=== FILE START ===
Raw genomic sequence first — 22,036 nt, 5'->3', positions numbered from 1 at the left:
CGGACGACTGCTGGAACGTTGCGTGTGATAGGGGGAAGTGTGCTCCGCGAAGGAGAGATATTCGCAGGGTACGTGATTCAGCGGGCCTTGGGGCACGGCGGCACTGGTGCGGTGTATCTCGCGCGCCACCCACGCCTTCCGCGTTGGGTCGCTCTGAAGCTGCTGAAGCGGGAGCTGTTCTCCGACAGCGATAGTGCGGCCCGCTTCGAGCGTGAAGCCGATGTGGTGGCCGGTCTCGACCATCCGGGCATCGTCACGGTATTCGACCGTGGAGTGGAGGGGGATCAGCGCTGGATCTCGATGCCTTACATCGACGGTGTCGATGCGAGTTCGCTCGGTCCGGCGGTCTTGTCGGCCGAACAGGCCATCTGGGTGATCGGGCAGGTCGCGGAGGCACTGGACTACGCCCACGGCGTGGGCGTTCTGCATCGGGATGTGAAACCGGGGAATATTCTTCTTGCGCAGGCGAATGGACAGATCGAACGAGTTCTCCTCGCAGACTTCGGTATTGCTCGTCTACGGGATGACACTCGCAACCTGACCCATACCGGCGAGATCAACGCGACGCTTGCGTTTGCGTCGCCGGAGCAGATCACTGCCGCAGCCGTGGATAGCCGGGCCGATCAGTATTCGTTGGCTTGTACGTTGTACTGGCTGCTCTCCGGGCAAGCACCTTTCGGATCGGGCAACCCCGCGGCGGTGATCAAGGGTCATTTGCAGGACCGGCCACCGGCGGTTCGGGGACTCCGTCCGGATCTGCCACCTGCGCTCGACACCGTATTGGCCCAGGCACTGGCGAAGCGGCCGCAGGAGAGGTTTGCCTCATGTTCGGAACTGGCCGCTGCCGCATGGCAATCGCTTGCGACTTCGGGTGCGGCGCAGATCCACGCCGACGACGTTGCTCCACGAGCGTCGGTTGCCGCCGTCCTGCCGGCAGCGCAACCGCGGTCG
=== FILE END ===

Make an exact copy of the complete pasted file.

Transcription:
Raw genomic sequence first — 22,036 nt, 5'->3', positions numbered from 1 at the left:
CGGACGACTGCTGGAACGTTGCGTGTGATAGGGGGAAGTGTGCTCCGCGAAGGAGAGATATTCGCAGGGTACGTGATTCAGCGGGCCTTGGGGCACGGCGGCACTGGTGCGGTGTATCTCGCGCGCCACCCACGCCTTCCGCGTTGGGTCGCTCTGAAGCTGCTGAAGCGGGAGCTGTTCTCCGACAGCGATAGTGCGGCCCGCTTCGAGCGTGAAGCCGATGTGGTGGCCGGTCTCGACCATCCGGGCATCGTCACGGTATTCGACCGTGGAGTGGAGGGGGATCAGCGCTGGATCTCGATGCCTTACATCGACGGTGTCGATGCGAGTTCGCTCGGTCCGGCGGTCTTGTCGGCCGAACAGGCCATCTGGGTGATCGGGCAGGTCGCGGAGGCACTGGACTACGCCCACGGCGTGGGCGTTCTGCATCGGGATGTGAAACCGGGGAATATTCTTCTTGCGCAGGCGAATGGACAGATCGAACGAGTTCTCCTCGCAGACTTCGGTATTGCTCGTCTACGGGATGACACTCGCAACCTGACCCATACCGGCGAGATCAACGCGACGCTTGCGTTTGCGTCGCCGGAGCAGATCACTGCCGCAGCCGTGGATAGCCGGGCCGATCAGTATTCGTTGGCTTGTACGTTGTACTGGCTGCTCTCCGGGCAAGCACCTTTCGGATCGGGCAACCCCGCGGCGGTGATCAAGGGTCATTTGCAGGACCGGCCACCGGCGGTTCGGGGACTCCGTCCGGATCTGCCACCTGCGCTCGACACCGTATTGGCCCAGGCACTGGCGAAGCGGCCGCAGGAGAGGTTTGCCTCATGTTCGGAACTGGCCGCTGCCGCATGGCAATCGCTTGCGACTTCGGGTGCGGCGCAGATCCACGCCGACGACGTTGCTCCACGAGCGTCGGTTGCCGCCGTCCTGCCGGCAGCGCAACCGCGGTCG